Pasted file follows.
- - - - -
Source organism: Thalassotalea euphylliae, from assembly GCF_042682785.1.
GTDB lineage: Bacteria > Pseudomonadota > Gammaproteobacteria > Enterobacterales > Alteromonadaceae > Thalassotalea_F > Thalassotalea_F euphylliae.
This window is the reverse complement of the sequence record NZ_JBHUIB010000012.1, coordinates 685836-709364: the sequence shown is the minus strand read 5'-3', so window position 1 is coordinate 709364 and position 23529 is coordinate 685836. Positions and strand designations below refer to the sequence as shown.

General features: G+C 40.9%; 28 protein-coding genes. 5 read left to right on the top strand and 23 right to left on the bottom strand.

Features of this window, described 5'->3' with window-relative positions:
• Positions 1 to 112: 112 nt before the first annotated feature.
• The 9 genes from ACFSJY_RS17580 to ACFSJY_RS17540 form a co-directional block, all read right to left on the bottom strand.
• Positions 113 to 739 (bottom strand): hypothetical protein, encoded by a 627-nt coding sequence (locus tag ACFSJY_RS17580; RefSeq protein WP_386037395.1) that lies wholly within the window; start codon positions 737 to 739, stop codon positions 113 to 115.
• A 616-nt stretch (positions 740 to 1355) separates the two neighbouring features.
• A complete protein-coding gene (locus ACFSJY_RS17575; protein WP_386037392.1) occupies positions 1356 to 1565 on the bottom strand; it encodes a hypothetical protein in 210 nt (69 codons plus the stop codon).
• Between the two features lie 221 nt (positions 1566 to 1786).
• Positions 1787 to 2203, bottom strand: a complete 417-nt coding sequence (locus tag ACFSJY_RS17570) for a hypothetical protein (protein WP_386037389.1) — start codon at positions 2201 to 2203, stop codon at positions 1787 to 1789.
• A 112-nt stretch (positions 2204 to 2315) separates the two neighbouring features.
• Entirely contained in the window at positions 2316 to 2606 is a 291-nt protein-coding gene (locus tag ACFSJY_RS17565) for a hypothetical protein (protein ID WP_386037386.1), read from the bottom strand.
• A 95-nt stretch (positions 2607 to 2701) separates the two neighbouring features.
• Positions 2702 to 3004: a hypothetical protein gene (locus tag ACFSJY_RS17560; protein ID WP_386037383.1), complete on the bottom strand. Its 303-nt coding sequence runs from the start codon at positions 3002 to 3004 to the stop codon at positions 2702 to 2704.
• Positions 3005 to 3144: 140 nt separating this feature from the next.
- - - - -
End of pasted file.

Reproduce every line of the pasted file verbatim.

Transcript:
Source organism: Thalassotalea euphylliae, from assembly GCF_042682785.1.
GTDB lineage: Bacteria > Pseudomonadota > Gammaproteobacteria > Enterobacterales > Alteromonadaceae > Thalassotalea_F > Thalassotalea_F euphylliae.
This window is the reverse complement of the sequence record NZ_JBHUIB010000012.1, coordinates 685836-709364: the sequence shown is the minus strand read 5'-3', so window position 1 is coordinate 709364 and position 23529 is coordinate 685836. Positions and strand designations below refer to the sequence as shown.

General features: G+C 40.9%; 28 protein-coding genes. 5 read left to right on the top strand and 23 right to left on the bottom strand.

Features of this window, described 5'->3' with window-relative positions:
• Positions 1 to 112: 112 nt before the first annotated feature.
• The 9 genes from ACFSJY_RS17580 to ACFSJY_RS17540 form a co-directional block, all read right to left on the bottom strand.
• Positions 113 to 739 (bottom strand): hypothetical protein, encoded by a 627-nt coding sequence (locus tag ACFSJY_RS17580; RefSeq protein WP_386037395.1) that lies wholly within the window; start codon positions 737 to 739, stop codon positions 113 to 115.
• A 616-nt stretch (positions 740 to 1355) separates the two neighbouring features.
• A complete protein-coding gene (locus ACFSJY_RS17575; protein WP_386037392.1) occupies positions 1356 to 1565 on the bottom strand; it encodes a hypothetical protein in 210 nt (69 codons plus the stop codon).
• Between the two features lie 221 nt (positions 1566 to 1786).
• Positions 1787 to 2203, bottom strand: a complete 417-nt coding sequence (locus tag ACFSJY_RS17570) for a hypothetical protein (protein WP_386037389.1) — start codon at positions 2201 to 2203, stop codon at positions 1787 to 1789.
• A 112-nt stretch (positions 2204 to 2315) separates the two neighbouring features.
• Entirely contained in the window at positions 2316 to 2606 is a 291-nt protein-coding gene (locus tag ACFSJY_RS17565) for a hypothetical protein (protein ID WP_386037386.1), read from the bottom strand.
• A 95-nt stretch (positions 2607 to 2701) separates the two neighbouring features.
• Positions 2702 to 3004: a hypothetical protein gene (locus tag ACFSJY_RS17560; protein ID WP_386037383.1), complete on the bottom strand. Its 303-nt coding sequence runs from the start codon at positions 3002 to 3004 to the stop codon at positions 2702 to 2704.
• Positions 3005 to 3144: 140 nt separating this feature from the next.